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India shows bull market for gold intact: Forbes

India's purchase of 200 tonnes of gold for $6.7 billion from the International Monetary Fund "shows central banks are getting on board with the idea that the bull market in gold still has legs," according to Forbes magazine.

business Updated: Nov 05, 2009 12:00 IST

India's purchase of 200 tonnes of gold for $6.7 billion from the International Monetary Fund (IMF) "shows central banks are getting on board with the idea that the bull market in gold still has legs," according to Forbes magazine.

"India's purchase provides positive reinforcement for gold investors that the bull market in gold is intact," the leading US business magazine said, citing David Rosenberg, chief economist at Canadian wealth management firm Gluskin Sheff.

Richard Ross, head of global technical strategy at New York brokerage Auerbach Grayson, agrees. "India's move, which occurs at a time when gold prices are at record levels, speaks very loudly to the bullish undercurrent of demand."

The Reserve Bank of India (RBI) announced Wednesday the purchase of 200 tonnes of gold under the multilateral funding institution's limited gold sales programme for central banks amounting to 403.3 tonnes.

As a result, gold rose to $1,079 an ounce, despite the dollar hitting a one-month high, which Forbes sees as an important signal since a stronger greenback is typically bearish for dollar-denominated assets like gold and crude oil.

Auerbach Grayson's forecast calls for a swift move up to $1,150 an ounce, with a likely climb up to $1,350 in the next 12 to 18 months, Forbes said.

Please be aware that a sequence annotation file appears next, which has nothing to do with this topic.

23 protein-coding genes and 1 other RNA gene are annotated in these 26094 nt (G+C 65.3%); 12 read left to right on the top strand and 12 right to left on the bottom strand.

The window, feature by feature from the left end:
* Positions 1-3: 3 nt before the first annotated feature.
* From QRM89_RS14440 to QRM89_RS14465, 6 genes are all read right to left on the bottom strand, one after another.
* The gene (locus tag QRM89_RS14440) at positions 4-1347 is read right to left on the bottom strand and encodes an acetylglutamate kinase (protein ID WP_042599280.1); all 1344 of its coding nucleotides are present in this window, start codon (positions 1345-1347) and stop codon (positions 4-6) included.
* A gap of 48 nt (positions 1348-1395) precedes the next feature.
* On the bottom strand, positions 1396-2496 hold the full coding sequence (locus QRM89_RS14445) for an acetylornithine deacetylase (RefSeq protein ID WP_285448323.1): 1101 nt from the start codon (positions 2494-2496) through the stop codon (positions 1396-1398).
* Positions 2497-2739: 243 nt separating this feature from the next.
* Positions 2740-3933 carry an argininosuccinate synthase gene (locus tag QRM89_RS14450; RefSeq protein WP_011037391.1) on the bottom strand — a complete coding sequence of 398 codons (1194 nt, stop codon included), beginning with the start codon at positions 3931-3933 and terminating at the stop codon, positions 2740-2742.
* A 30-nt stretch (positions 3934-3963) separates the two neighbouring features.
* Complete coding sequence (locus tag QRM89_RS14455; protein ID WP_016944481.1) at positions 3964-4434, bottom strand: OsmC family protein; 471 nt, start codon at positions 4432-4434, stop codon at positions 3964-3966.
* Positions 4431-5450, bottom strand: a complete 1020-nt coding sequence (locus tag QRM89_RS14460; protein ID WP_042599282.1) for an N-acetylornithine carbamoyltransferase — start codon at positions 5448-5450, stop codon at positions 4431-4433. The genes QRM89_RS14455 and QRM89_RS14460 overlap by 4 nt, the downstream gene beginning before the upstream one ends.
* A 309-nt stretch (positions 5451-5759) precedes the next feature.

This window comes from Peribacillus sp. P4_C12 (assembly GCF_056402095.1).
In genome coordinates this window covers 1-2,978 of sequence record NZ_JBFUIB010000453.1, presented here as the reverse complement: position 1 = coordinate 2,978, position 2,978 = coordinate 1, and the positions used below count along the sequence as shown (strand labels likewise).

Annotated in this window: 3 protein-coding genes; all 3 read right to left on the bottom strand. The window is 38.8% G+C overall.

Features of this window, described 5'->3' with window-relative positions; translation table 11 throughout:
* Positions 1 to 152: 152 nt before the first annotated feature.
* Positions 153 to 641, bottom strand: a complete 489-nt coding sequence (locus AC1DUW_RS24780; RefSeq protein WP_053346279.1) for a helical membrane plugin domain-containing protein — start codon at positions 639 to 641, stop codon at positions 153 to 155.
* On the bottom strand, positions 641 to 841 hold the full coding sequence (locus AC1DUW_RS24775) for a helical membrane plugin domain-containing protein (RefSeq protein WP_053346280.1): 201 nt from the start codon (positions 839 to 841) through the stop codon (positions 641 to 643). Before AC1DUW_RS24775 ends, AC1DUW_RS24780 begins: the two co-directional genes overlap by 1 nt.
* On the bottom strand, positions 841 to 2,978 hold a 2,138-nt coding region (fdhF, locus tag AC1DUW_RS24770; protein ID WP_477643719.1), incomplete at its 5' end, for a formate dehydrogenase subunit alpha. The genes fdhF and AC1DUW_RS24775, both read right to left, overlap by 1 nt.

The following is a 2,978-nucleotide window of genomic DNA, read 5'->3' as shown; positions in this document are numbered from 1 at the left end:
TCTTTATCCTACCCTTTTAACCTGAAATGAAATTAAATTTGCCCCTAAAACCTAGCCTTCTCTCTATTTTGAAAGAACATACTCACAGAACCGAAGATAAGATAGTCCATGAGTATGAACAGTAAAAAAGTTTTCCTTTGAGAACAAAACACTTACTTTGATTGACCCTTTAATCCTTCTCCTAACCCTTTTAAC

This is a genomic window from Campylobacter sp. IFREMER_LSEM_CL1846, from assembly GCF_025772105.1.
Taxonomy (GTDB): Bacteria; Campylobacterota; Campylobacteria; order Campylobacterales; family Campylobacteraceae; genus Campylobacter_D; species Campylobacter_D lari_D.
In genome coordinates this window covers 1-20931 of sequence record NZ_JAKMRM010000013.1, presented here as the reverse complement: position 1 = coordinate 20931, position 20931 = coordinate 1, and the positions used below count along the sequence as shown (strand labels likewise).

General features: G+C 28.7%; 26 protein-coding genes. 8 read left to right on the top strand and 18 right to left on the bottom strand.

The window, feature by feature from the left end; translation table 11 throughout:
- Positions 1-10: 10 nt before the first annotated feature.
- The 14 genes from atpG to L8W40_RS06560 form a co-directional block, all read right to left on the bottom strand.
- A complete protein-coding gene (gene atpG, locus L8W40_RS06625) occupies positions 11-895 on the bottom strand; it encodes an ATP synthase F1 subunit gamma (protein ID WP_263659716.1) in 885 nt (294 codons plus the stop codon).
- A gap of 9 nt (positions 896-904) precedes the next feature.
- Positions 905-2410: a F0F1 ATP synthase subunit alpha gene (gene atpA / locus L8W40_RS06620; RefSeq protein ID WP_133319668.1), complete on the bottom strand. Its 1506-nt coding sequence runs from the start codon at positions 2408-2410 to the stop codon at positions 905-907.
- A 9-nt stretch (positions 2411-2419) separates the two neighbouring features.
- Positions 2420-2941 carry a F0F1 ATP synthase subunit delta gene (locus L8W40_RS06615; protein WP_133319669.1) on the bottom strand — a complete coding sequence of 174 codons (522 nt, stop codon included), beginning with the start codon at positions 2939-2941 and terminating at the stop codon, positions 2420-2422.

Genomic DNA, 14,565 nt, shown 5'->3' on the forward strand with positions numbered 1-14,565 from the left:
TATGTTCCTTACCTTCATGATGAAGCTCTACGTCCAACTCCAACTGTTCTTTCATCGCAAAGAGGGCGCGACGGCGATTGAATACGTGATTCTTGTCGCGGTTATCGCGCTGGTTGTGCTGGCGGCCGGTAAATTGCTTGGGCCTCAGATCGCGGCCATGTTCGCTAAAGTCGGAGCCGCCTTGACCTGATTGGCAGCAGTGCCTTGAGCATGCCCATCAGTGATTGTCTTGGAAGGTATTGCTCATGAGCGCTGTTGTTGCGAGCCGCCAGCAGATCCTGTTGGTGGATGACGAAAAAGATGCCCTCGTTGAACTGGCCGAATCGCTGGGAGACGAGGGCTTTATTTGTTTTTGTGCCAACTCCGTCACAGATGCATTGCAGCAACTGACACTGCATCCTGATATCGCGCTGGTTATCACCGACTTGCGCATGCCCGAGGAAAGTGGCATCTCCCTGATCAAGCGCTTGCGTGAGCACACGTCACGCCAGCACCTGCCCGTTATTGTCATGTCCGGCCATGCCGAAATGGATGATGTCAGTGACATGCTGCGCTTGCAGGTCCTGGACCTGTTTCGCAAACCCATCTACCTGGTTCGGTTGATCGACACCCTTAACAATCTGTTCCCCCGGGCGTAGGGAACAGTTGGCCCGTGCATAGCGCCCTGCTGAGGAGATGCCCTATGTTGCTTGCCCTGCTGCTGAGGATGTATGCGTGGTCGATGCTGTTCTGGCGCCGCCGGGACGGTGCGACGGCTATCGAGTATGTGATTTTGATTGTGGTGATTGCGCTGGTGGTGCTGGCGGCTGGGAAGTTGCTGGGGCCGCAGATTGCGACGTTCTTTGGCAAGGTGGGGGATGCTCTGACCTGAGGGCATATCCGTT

Jeffrey Nichols, senior economic advisor to Rosland Capital, has a similar view, maintaining his expectation that gold will breach the $1,100 threshold by the new year, and he believes any dip under $1,050 will be short lived, it noted.

The US magazine said Nichols also found it important that India was the first buyer in the IMF sale, since a purchase by China may have opened a can of worms with regards to the US dollar and led to posturing between government agencies.

But in Rosenberg's view it ultimately didn't matter which central bank came in to buy the IMF's gold, just that one did, Forbes said.

"It's not unlike Warren Buffett buying a railroad," Rosenberg said, referring to the $34 billion acquisition of Burlington Northern Santa Fe by Berkshire Hathaway. "When you have a large buyer come in at a prevailing price, it instils confidence in the market."

India remains the the largest consumer of gold and imports around 800 tonnes of the yellow metal each year, which is nearly 20 per cent of the global demand.